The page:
The second issue is to understand the behavior of pressure in a propane tank which directly relates to the usefulness of pressure gauges to assess tank level. 1) Propane is (most of the time) in both liquid and gas states inside the tank. As long as there is liquid in the tank, the tank pressure will be exactly as stated on the PT chart, regardless of the amount of liquid. 2) Assuming the tank is at a constant temperature, as propane is used, liquid will boil into gas and the tank pressure (as seen on the gauge) will not begin to decline until all of the liquid is gone (at which point the tank is nearly empty). 3) In order to obtain a more accurate understanding of the overall fuel quantity, a method that can sense the level of the liquid is needed. This is done by sensing temperature differences in the tank wall because releasing propane, causes the liquid to boil, cooling the cylinder. The liquid will be cooler than the gas. These gauges can be more accurate than pressure BUT operate only when propane is or has recently been drawn off.
Finally, there are two methods of recertifying a DOT pressure cylinder. Visual inspection (5 years with a sticker) and pressure (10 years with engraved stamp). https://www.phmsa.dot.gov/sites/phmsa.dot.gov/files/docs/propane_en_v3.pdf
There is also a legal conflict regarding the testing/retesting of tanks. The '12 years' from manufacture date (which included a hydrostatic test) till the first retest was changed to 10 years (some time ago but I don't recall when) but is either unknown or intentionally violated. See the attached guidance doc in about the center of the page.
Sunday 21st of November 2021
Good morning and hope that you have a joy filled and thankful Thanksgiving! Is Lake Mead filling at all? We were there in March and it was amazing how low it was. Regarding the propane tank gauges that are available, have you done a study on accuracy? I have found most to be a " best guess" or totally inaccurate. Would appreciate a more indepth look into that from you folks. Thanks, and again, Happy Thanksgiving from the high country of Wallowa County!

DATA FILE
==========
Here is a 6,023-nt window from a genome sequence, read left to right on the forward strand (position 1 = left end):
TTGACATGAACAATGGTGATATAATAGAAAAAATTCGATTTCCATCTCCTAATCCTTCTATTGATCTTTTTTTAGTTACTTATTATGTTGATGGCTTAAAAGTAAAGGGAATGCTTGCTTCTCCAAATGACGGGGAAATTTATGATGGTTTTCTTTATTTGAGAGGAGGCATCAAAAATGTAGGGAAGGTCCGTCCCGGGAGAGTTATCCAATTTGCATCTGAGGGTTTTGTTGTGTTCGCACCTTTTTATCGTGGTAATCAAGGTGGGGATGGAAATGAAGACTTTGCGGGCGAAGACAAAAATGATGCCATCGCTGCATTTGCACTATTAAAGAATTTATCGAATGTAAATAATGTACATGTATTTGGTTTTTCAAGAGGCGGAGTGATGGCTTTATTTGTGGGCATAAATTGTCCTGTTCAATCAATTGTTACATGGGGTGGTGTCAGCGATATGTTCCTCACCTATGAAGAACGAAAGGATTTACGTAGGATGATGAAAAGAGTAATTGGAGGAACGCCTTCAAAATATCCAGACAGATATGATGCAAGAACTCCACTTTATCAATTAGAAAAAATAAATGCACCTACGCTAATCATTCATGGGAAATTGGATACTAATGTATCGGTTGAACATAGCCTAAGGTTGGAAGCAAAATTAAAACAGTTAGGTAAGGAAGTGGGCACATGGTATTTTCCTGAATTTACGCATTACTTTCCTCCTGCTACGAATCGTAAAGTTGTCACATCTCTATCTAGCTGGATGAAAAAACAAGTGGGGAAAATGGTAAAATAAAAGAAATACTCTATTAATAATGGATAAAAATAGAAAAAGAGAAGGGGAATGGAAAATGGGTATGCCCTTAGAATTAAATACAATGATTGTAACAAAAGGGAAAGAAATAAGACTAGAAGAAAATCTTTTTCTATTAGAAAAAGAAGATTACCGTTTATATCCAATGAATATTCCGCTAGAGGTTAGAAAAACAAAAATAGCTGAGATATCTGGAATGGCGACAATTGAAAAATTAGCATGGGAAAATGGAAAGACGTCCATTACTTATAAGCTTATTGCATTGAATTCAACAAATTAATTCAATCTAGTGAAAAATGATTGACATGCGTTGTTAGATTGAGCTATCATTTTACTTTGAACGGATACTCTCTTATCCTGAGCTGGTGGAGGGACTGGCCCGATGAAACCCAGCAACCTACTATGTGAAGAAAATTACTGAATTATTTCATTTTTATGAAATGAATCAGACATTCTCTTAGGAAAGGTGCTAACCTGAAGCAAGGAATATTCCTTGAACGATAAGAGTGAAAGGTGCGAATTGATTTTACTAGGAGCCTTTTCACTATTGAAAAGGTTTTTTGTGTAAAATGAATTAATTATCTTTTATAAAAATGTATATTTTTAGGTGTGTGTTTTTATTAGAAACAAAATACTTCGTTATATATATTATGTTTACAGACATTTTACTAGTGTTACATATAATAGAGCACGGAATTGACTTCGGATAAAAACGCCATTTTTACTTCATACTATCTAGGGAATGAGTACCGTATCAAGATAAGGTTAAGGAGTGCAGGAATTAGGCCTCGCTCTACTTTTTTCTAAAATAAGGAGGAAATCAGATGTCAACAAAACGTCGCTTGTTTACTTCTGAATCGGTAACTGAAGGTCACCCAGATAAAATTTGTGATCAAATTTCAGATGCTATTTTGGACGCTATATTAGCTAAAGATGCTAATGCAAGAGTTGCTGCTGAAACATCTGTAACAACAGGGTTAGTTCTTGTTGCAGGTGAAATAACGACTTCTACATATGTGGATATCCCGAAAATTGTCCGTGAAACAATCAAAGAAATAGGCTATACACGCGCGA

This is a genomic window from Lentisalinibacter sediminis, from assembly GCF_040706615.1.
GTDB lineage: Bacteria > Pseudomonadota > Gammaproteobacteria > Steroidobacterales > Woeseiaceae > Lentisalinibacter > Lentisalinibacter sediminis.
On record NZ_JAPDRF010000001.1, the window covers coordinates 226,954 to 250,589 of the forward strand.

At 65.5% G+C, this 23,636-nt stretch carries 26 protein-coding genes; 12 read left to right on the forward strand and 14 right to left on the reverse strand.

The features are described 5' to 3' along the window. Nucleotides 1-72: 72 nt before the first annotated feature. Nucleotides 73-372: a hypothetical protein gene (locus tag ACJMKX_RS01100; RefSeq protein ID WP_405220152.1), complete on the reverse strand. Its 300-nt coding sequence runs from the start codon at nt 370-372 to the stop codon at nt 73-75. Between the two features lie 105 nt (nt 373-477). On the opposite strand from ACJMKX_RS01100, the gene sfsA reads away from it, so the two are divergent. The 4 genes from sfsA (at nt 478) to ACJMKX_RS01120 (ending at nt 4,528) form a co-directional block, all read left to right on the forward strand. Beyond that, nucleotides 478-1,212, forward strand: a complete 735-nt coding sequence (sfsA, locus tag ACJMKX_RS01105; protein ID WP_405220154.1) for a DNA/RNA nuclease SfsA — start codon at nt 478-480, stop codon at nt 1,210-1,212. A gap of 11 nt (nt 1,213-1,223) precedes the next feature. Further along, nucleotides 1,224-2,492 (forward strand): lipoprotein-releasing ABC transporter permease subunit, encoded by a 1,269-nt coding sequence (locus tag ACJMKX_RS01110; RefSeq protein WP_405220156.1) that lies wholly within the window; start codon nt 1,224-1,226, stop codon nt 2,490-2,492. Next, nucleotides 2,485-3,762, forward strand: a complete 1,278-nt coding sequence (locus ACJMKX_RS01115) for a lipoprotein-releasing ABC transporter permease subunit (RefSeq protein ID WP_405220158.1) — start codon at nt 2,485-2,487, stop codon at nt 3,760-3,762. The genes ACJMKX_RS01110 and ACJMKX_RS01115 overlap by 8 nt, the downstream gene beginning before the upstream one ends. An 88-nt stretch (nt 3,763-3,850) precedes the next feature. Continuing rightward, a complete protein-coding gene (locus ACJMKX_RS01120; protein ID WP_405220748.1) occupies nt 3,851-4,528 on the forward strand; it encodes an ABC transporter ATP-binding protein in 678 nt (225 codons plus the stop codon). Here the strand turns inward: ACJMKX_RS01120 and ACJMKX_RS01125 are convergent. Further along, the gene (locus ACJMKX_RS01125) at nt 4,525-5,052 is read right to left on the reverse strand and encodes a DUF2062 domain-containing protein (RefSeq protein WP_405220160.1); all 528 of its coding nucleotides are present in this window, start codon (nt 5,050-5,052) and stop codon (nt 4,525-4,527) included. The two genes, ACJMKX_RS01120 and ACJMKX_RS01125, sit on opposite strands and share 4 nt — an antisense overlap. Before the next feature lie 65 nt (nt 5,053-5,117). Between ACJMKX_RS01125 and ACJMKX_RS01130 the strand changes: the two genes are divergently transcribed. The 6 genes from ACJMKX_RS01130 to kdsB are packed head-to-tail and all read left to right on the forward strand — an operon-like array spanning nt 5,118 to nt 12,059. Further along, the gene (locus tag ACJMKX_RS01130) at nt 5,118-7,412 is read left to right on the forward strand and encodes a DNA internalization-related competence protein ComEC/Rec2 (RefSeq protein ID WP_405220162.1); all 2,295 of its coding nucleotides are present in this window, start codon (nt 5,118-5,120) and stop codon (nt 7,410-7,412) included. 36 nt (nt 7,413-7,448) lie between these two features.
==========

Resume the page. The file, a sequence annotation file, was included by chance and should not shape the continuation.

Friday 10th of December 2021
Marc, See my comment below yours. Pressure is a TOTALLY inaccurate way of measuring propane quantity (energy). The pressure of a tank anywhere between full and nearly empty only varies with temperature. The temperature change can be caused either by chilling during use (rapid consumption has a 'refrigerant effect') and daily temperature swings driven by the sun. If you were to insulate the tank from the weather and use propane slowly, the pressure would not change at all the whole time there is still liquid in the tank. That is why those gauges have a broad color range around the 'full' end and whiy it stays there such a long time before dropping like a rock. The only time the pressure gauge is actually useful is to measure the loss of gas after all of the liquid is gone. Since a tank of propane gas is a very small percentage of the total energy of a full tank, your gauge will 'seem' erratic (because it is - by design).